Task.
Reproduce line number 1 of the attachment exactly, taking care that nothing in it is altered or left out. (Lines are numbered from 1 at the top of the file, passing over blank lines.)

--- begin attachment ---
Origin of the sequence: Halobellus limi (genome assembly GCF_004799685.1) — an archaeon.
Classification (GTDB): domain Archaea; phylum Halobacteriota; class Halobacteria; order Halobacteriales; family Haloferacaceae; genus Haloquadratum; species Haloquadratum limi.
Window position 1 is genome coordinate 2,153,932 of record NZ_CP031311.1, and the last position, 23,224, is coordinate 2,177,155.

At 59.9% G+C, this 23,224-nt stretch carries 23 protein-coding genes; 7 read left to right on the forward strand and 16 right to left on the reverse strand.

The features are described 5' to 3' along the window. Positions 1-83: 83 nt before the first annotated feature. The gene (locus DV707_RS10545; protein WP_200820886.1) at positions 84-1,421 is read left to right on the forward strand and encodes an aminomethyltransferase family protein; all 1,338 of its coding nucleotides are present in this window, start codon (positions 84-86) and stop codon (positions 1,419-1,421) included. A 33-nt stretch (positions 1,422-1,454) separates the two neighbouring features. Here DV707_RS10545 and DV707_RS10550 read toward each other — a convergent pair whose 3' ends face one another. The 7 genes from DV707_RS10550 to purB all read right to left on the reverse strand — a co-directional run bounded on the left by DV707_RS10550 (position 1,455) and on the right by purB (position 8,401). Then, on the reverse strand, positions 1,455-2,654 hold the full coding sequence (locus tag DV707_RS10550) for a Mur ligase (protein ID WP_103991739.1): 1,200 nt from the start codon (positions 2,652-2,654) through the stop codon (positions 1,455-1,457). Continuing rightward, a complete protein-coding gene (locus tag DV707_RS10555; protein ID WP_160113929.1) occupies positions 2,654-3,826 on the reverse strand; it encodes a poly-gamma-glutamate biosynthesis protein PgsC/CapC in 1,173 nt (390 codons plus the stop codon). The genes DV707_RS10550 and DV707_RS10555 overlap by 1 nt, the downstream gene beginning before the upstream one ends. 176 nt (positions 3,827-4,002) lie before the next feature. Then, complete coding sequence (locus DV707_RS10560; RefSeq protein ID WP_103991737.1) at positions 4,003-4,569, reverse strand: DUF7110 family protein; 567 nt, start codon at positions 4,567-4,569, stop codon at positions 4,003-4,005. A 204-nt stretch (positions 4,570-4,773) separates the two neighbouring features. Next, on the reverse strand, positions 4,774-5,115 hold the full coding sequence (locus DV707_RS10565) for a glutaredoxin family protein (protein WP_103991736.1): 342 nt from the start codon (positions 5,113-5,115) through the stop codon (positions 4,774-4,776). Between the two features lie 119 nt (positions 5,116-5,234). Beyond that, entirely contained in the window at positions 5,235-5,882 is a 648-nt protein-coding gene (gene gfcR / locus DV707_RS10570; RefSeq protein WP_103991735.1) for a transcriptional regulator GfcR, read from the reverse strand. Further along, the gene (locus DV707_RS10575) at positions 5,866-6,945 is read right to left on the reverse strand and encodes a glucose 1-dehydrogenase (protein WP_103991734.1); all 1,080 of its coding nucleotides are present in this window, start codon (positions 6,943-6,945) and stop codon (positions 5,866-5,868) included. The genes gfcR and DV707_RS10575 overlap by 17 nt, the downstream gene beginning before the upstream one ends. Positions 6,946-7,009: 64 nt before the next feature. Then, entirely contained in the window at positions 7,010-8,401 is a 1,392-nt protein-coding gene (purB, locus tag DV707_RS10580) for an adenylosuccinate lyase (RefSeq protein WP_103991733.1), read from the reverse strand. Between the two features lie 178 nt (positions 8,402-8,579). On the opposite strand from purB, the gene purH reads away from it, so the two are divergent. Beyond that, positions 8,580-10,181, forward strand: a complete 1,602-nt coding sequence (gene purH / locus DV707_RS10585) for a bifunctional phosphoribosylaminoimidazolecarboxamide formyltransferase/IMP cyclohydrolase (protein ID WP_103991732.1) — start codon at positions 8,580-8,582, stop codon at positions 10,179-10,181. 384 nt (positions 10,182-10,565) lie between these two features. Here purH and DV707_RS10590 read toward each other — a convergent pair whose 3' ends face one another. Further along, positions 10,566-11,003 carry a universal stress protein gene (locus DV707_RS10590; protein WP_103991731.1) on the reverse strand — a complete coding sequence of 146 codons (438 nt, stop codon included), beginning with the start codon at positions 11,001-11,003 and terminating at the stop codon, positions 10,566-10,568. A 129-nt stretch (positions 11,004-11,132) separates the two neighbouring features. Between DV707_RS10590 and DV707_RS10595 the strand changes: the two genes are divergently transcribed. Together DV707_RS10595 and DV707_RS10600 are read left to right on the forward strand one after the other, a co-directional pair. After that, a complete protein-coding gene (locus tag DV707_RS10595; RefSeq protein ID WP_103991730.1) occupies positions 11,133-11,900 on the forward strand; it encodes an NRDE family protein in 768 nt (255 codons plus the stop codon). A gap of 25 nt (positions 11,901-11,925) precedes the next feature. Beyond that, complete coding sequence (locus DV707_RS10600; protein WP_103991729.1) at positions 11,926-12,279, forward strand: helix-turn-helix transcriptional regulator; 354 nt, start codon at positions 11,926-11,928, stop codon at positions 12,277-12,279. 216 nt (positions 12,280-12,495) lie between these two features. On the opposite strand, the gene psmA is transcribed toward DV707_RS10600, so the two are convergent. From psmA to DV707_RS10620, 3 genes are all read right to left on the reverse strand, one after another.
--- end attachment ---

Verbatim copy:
Origin of the sequence: Halobellus limi (genome assembly GCF_004799685.1) — an archaeon.